San Diego Remains a Landlord’s Market

Demand continues to be healthy in the area, sustained by demographic expansion and a sluggish pipeline. Rent growth ended 2017 at 4.6 percent, nearly double the U.S. average.
San Diego rent evolution, click to enlarge
San Diego rent evolution, click to enlarge

Demand continues to be healthy in San Diego, sustained by demographic expansion and a sluggish pipeline. Rent growth ended 2017 at 4.6 percent, nearly double the U.S. average. Although the city’s housing shortage issues are ongoing, the market remains a more affordable living alternative to Los Angeles and San Francisco, especially for young, highly skilled professionals.

The metro is adding jobs across the board as its economy continues to diversify, with education and health services (4,300 jobs) leading growth. With the $2.1 billion trolley expansion slated for completion in 2021 and the $1.5 billion Seaport San Diego set to kick off the same year, other large projects are underway. Berkadia is working on closing a $650 million loan for Manchester Financial’s 2.8 million-square-foot Manchester Pacific Gateway. Meanwhile, Westfield is investing $600 million in the upgrade of Westfield UTC retail center, and Hines is planning a $2 billion conversion of Riverwalk Golf Club into a mixed-use destination.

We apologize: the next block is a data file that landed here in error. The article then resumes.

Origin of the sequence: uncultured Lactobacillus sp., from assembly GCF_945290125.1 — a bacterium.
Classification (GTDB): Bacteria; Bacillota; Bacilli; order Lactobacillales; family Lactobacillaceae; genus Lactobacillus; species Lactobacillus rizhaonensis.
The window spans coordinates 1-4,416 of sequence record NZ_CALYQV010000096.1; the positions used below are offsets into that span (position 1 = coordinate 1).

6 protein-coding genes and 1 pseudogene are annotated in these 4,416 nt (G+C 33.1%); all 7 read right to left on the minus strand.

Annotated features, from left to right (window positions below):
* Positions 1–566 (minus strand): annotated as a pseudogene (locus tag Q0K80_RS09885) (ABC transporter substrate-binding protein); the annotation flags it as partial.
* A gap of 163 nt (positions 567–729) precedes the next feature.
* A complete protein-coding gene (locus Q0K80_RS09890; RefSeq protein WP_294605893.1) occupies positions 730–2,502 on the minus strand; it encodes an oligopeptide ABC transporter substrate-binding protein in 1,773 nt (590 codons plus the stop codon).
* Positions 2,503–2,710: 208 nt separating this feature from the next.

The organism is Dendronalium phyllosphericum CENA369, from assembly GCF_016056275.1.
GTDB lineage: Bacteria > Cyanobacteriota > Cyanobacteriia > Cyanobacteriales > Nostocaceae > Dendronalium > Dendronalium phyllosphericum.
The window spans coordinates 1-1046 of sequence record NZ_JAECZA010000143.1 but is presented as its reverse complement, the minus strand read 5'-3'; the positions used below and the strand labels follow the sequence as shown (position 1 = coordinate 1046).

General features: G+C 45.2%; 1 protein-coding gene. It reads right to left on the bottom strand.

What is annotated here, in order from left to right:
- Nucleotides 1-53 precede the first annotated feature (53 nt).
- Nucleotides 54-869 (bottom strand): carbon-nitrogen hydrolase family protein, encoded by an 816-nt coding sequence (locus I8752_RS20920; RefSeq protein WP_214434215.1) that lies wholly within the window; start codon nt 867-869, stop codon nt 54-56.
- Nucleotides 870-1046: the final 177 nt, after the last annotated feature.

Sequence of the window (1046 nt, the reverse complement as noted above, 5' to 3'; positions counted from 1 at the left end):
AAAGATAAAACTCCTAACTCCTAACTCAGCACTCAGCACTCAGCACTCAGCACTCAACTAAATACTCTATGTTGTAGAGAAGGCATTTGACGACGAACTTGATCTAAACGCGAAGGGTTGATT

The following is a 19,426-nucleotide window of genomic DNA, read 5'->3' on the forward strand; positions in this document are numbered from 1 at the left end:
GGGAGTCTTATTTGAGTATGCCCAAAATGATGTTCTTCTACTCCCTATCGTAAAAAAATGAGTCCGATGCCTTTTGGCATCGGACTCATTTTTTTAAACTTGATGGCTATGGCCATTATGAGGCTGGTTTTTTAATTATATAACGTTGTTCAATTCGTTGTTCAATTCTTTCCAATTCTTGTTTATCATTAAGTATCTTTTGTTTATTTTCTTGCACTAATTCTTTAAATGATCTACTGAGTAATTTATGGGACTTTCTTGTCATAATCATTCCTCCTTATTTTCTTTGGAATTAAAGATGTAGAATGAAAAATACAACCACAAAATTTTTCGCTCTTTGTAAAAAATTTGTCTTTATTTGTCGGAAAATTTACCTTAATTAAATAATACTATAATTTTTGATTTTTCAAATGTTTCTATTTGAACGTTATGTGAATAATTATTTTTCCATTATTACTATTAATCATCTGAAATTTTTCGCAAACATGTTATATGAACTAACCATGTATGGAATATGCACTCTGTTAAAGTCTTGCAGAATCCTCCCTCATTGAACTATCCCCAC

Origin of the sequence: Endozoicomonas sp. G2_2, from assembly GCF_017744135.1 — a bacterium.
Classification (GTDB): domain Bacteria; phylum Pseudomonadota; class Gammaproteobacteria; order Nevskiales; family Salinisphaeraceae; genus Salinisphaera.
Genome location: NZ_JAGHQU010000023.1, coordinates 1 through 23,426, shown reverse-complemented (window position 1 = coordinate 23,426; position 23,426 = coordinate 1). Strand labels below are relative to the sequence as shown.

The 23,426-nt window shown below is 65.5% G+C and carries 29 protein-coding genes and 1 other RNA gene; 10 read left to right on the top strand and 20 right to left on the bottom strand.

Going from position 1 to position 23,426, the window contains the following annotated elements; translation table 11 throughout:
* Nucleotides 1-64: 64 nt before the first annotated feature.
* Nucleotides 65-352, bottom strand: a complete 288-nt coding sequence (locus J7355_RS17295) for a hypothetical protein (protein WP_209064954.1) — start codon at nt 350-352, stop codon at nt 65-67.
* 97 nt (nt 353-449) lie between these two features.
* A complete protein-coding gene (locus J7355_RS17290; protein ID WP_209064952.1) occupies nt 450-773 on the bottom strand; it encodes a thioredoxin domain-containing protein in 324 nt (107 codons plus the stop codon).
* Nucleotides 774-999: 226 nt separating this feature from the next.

Some $1.6 billion in San Diego assets traded in 2017, continuing a three-year bull run. There were 8,700 units underway as of December, with development bound to accelerate due to continued demand. Although occupancy in stabilized properties dropped 80 basis points year-over-year to 96.5 percent as of November, the rate remains one of the highest among major U.S. metros. As demand should remain healthy, we expect rents to appreciate by 3.5 percent in 2018.

Read the full Yardi Matrix report.